Units: 1-3, Repeatable up to 9 units

BIOL 270T. Topics in Zoology

Prerequisite: permission of instructor. Investigation of new fields, areas not in current courses, or advanced studies in a given area. (Lecture and/or laboratory)

Units: 1-3, Repeatable up to 9 units

BIOL 274. Biostatistics & Experimental Design

Prerequisite: one statistics class, preferably MATH 101. Application of statistical techniques to biological problems with emphasis on sampling, analysis of variance, experimental design, and regression techniques. Emphasis on analysis of real biological data and interpretation of results.

Units: 3

BIOL 275. Biogeography

Prerequisite: permission of instructor. Seminar in descriptive and ecological geography of animal and plant groups.

Units: 3

BIOL 281. Seminar in Biological Science

Prerequisite: permission of instructor. Reviews and reports on current literature in the various phases of biology.

Units: 1-2, Repeatable up to 3 units

BIOL 290. Independent Study

See Academic Placement [-LINK-]. Approved for SP grading.

Units: 1-3, Repeatable up to 6 units

BIOL 295. Research

Prerequisite: permission of instructor. Independent research by the advanced graduate student.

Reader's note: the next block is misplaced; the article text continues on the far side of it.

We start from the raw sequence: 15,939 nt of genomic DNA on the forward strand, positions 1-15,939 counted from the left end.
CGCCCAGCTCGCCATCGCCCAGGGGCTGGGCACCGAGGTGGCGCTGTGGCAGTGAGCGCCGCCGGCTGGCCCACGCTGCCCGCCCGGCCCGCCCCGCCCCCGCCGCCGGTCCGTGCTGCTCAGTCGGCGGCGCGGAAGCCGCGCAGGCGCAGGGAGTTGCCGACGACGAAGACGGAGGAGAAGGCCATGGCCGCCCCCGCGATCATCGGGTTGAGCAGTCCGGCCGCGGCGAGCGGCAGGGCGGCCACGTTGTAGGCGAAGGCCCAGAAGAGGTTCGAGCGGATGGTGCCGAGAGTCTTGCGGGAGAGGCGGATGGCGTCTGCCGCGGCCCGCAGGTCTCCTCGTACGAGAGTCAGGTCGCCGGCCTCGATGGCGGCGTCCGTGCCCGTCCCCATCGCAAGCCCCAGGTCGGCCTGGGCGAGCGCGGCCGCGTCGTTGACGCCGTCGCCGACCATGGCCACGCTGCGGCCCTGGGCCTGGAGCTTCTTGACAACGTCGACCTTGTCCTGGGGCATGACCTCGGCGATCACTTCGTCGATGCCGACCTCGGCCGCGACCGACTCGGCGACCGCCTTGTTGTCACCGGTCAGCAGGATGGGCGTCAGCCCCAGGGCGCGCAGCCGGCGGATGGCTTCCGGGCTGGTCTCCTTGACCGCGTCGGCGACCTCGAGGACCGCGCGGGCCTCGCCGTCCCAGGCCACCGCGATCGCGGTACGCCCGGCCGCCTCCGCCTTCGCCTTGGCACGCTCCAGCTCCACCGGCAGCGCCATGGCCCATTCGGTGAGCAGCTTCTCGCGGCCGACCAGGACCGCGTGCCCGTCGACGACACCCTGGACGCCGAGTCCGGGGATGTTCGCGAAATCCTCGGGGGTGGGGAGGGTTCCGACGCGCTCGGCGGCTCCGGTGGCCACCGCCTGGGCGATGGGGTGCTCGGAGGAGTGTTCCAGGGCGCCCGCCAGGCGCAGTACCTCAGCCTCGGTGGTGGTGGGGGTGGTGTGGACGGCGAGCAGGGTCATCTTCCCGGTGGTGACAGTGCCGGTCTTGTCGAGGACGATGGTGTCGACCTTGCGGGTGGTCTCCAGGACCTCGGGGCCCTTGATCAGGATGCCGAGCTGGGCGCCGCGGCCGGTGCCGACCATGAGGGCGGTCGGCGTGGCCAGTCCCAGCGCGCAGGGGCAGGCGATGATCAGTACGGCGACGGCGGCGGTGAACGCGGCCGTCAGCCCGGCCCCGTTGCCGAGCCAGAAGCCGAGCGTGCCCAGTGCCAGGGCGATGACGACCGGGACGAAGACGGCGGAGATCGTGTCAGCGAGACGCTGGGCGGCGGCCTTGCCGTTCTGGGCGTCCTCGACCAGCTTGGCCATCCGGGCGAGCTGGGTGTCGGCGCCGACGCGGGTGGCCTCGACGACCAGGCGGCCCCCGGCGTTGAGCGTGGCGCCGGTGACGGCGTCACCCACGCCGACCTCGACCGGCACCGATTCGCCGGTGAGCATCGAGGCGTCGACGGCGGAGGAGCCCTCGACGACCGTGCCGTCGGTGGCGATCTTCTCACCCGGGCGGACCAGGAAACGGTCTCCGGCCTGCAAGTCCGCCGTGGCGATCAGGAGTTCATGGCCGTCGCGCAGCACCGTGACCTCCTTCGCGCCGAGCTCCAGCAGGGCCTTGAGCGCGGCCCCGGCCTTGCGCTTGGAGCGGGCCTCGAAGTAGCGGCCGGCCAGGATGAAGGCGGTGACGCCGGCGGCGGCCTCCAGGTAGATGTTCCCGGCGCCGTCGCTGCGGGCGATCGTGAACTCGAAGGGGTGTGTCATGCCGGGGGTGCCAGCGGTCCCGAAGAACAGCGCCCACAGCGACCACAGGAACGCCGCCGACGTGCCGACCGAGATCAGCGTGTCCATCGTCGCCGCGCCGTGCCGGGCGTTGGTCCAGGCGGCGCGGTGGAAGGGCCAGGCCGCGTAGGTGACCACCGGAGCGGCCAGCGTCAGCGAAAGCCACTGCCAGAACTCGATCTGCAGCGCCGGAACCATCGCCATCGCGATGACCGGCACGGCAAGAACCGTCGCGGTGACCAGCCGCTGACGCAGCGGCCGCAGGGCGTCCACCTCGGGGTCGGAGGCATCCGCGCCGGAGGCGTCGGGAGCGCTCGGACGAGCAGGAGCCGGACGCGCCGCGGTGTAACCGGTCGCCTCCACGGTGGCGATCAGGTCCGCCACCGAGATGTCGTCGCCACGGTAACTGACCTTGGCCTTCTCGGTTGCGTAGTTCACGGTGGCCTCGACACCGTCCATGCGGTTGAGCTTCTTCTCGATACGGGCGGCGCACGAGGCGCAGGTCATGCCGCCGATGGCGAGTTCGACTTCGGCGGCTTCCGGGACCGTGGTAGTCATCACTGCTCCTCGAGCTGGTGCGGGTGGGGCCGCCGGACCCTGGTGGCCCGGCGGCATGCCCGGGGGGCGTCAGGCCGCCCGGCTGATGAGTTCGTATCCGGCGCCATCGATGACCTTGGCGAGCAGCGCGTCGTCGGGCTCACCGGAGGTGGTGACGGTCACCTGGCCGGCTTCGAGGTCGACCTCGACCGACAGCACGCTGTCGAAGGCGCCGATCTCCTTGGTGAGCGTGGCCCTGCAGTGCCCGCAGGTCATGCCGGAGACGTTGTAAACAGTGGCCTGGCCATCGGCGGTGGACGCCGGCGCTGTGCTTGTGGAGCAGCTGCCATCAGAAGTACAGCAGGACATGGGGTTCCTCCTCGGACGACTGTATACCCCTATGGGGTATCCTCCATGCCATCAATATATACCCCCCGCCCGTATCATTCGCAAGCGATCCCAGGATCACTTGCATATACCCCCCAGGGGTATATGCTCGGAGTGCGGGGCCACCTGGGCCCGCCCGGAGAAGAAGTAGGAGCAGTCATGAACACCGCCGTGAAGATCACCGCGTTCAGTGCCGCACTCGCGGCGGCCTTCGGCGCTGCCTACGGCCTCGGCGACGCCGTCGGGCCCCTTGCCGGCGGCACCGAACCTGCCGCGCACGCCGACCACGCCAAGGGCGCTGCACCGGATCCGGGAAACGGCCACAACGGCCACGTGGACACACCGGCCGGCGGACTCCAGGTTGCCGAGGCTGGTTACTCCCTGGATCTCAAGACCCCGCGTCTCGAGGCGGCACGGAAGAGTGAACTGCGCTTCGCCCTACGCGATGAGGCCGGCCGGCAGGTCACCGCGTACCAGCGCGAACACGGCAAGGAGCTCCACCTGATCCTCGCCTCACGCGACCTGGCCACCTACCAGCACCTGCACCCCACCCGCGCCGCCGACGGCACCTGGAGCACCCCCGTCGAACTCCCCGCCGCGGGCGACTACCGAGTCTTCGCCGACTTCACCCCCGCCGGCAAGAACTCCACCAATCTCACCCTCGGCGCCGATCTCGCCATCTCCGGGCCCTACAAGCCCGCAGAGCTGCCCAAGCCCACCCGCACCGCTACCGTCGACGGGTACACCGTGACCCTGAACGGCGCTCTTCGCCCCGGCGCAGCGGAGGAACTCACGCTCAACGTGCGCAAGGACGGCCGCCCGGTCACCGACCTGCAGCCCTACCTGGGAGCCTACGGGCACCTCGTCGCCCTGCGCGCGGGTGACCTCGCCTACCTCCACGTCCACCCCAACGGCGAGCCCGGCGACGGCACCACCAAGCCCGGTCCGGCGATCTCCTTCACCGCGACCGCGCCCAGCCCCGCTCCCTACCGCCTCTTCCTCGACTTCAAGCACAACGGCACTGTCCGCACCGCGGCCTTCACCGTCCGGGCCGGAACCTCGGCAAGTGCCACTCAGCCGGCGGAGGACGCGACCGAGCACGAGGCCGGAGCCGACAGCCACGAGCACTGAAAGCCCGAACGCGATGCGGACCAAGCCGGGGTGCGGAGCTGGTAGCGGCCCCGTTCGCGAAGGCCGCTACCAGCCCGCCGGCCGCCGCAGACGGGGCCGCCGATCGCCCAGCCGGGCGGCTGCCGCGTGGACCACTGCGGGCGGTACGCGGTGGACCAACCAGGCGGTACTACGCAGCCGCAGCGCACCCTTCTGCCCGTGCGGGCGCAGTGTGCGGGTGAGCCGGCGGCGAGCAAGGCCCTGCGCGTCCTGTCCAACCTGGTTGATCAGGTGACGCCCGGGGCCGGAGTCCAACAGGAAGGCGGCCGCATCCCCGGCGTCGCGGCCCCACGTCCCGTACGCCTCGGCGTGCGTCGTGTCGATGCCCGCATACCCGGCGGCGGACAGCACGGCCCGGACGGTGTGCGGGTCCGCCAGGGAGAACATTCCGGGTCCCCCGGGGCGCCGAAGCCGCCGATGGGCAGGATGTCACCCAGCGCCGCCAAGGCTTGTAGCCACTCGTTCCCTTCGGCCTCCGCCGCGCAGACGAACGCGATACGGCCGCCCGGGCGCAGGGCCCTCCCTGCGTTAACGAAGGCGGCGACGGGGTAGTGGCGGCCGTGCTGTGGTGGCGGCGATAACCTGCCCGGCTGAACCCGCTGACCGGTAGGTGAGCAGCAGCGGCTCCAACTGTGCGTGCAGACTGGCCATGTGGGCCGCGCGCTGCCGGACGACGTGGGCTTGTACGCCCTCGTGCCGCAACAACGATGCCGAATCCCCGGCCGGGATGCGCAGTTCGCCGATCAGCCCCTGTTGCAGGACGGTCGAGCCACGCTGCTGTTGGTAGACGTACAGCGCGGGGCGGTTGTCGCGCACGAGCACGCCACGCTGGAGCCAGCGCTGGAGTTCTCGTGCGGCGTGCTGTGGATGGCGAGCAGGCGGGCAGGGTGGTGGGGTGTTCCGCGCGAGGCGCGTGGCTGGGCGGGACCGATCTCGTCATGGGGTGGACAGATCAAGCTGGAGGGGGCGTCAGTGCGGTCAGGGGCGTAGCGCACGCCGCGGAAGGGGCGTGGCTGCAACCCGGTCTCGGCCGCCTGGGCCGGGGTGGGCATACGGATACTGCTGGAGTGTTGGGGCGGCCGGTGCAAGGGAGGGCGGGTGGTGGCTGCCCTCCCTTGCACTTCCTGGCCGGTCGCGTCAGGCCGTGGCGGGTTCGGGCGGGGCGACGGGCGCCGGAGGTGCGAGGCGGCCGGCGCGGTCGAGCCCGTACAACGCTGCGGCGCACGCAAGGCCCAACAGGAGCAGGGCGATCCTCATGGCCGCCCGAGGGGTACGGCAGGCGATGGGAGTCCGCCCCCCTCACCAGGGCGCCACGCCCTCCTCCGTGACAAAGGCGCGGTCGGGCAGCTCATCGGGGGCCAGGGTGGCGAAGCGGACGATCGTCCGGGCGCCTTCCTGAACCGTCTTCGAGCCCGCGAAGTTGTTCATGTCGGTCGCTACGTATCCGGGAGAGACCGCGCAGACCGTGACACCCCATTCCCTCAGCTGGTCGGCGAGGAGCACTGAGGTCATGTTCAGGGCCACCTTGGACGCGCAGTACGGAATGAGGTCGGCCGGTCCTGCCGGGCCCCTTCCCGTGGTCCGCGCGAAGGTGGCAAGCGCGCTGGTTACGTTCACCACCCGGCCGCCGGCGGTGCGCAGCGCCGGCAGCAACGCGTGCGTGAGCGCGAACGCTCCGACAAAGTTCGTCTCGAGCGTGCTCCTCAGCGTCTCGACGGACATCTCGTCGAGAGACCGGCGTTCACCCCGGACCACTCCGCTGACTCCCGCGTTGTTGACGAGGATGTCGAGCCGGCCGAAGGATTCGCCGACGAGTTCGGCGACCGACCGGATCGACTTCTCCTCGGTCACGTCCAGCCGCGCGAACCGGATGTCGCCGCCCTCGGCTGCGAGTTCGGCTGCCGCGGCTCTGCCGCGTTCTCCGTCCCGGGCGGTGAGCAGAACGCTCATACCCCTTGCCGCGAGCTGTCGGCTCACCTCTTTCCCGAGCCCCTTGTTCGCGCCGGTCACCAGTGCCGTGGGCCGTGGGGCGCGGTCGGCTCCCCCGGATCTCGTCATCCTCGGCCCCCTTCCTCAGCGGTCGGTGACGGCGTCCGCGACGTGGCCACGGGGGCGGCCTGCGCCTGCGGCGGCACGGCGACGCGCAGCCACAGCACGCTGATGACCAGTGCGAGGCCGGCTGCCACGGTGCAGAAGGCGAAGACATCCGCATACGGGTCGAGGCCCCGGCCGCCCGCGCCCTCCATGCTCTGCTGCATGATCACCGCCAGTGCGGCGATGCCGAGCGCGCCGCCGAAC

Units: 2-6

BIOL 298C. Project Continuation

Project Continuation

Units: 0

BIOL 299. Thesis

Prerequisite: See [-LINK-]. Preparation, completion, and submission of an acceptable thesis for the master's degree. Approved for SP grading.

Units: 2-4

BIOL 299C. Thesis Continuation

Pre-requisite: Thesis BUIOL 298. For continuous enrollment while completing the thesis. May enroll twice with department approval. Additional enrollments must be approved by the Dean of Graduate Studies.

Units: 0

BIOTC 275. Biotechnology Industrial Experience

Prerequisites: PSM Program Classification; BIOL 241B or CHEM 241B; BIOL 248 or CHEM 248; BUS 272; or permission of instructorInternship to develop familiarity with biotechnology business practices. Requires a minimum of 150 hours of onsite work and completion of a project for written and oral presentation. Specific placement is facilitated by the PSM coordinator. Approved for RP grading.

Units: 3